MONTREAL — A white-collar criminal accused of defrauding 9,200 people in a massive scheme walked into court in uncharacteristically casual attire Monday, sporting a gym bag, running shoes and a sweater in anticipation of a trip to jail.
Vincent Lacroix shocked a courtroom by pleading guilty to 200 fraud-related criminal charges — this after he had spent years vigorously proclaiming his innocence.
The only inkling of the abrupt shift came in Lacroix’s garb as he arrived wearing clothes and accessories more suitable for an extended trip to the big house rather than the prisoner’s dock in the courthouse.
The former head of Norbourg Inc. entered the pleas in Quebec Superior Court and was immediately sent to prison.
“My client decided to turn the page,” said Lacroix’s lawyer, Marie-Helene Giroux.
“He knew he would be detained. He brought his bag with him to go to jail.”
Sentencing arguments will be heard Friday. Jury selection will continue for the five other co-accused in the case.
Lacroix had been accused of illegally appropriating more than $100 million in a trust-fund scam.
He had already begun serving a prison term after being convicted in 2007 for securities violations but the sentence was reduced, he had already left jail and he was set to get full parole on Sept. 27.
The upcoming sentencing will produce a rare legal dilemma for the court: Because Lacroix has already been convicted and punished for related crimes — but in a separate, civil court case — will the previous time served be subtracted from his sentence?
When asked about her client’s state of mind, Giroux said: “He is relieved because he was under a lot of the stress of going under a jury trial.”
She moved to stamp out speculation Lacroix had copped a plea with prosecutors, whereby he would testify against his co-accused in exchange for a more lenient sentence.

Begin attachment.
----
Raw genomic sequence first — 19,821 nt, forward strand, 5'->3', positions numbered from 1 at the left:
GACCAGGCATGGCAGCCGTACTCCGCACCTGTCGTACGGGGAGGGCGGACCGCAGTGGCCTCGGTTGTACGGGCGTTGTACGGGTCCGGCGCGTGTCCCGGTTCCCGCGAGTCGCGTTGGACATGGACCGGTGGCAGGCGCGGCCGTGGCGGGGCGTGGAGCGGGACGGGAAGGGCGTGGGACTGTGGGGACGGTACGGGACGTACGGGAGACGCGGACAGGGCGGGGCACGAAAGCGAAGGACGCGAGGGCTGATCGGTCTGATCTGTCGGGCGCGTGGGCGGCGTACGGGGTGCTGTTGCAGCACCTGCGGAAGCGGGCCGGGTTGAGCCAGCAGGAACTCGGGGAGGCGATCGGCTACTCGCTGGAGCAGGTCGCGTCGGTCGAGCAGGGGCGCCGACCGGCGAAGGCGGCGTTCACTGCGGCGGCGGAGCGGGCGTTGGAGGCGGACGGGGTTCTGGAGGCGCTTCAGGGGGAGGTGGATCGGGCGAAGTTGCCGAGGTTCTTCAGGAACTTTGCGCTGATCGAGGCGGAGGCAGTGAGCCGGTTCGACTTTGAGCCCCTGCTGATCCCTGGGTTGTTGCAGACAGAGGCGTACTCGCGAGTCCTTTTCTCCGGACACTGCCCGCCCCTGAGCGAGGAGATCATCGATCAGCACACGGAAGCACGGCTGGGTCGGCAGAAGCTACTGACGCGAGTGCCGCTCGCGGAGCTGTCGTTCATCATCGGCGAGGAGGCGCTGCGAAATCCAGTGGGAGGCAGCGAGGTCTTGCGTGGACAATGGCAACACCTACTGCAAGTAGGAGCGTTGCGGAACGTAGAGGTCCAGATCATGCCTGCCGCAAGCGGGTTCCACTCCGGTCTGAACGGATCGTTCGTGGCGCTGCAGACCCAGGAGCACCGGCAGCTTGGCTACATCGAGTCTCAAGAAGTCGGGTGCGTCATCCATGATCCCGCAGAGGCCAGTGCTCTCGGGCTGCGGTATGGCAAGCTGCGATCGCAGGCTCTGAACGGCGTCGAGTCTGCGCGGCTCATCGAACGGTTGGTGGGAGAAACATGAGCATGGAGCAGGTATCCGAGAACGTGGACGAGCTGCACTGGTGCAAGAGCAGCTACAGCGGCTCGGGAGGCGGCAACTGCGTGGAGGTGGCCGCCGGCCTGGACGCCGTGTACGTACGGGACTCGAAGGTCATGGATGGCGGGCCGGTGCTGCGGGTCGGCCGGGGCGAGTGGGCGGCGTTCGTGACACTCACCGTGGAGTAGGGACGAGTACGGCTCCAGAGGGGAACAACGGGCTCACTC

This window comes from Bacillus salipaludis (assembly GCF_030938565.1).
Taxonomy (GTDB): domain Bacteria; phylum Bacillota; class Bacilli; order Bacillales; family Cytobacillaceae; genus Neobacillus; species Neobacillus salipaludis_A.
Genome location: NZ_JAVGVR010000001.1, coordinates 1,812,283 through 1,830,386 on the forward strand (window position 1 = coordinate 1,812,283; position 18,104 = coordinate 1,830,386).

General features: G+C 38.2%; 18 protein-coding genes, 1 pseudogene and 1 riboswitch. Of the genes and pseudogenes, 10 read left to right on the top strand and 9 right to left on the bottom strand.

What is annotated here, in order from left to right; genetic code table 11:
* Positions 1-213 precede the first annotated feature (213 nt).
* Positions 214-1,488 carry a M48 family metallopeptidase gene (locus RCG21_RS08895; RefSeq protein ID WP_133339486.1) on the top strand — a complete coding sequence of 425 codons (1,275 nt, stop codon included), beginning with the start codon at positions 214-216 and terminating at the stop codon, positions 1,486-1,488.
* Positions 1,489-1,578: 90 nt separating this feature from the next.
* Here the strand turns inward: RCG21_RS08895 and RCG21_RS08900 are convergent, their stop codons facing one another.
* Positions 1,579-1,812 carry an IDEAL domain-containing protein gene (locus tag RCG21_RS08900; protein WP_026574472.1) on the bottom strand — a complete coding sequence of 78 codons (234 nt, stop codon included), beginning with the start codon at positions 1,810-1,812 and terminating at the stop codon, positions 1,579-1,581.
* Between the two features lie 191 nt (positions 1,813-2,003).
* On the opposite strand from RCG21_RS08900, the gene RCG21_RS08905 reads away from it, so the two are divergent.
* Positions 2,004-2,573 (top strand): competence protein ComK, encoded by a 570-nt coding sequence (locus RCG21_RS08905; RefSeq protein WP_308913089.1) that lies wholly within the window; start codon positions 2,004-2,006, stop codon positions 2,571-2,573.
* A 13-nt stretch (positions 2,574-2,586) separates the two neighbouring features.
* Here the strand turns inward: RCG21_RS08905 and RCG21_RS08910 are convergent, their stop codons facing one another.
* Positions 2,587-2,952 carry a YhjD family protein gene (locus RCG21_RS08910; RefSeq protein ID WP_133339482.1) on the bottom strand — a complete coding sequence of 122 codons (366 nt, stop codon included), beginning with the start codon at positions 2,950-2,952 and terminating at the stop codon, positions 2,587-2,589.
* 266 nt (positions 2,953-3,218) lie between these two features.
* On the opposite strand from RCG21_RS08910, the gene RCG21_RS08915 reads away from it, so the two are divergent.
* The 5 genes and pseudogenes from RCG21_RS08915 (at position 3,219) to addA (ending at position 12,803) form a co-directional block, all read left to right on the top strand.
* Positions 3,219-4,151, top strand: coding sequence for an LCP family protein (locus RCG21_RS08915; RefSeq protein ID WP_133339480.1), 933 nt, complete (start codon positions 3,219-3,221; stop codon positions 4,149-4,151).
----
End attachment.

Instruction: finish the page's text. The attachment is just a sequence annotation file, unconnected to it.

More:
The Crown confirmed there was no agreement on a sentence. Giroux said there has not yet been any indication the Crown would even ask Lacroix to testify in the case of the other five accused. However, she said discussions are underway with the Crown about sentencing conditions.
Victims expressed mixed sentiments about Monday’s development.
Pierre Gravel lost $300,000 — $200,000 of which he managed to recover.
“It’s not just the money, but also the situation it created in my family and all the dreams that I was building,” Gravel said in an interview.
“(The plea is) excellent news. It will save Quebec taxpayers (money) by getting rid of a trial that could have been very, very long.”
Victim Jean-Guy Houle saw his granddaughters’ inheritance — $200,000 — go up in smoke. And he’s dismayed by the idea Lacroix might still manage to spend some of it.
“I’m very, very, very, very disappointed and it’s not just me,” Houle said. “I’m speaking on behalf of many investors who are very disappointed with that.
“Where is the rest of the money which is hidden? He will want to take advantage (of this). He’ll pay his debt to society, he’ll be three years without a passport, he’ll ask for a pardon, he’ll get a passport. . .
“Mr. Lacroix will serve one-sixth of his sentence and, in seven or eight years, he will be walking around in the sun spending investors’ money. He will be taking advatange of our assets until we’re dead and gone.”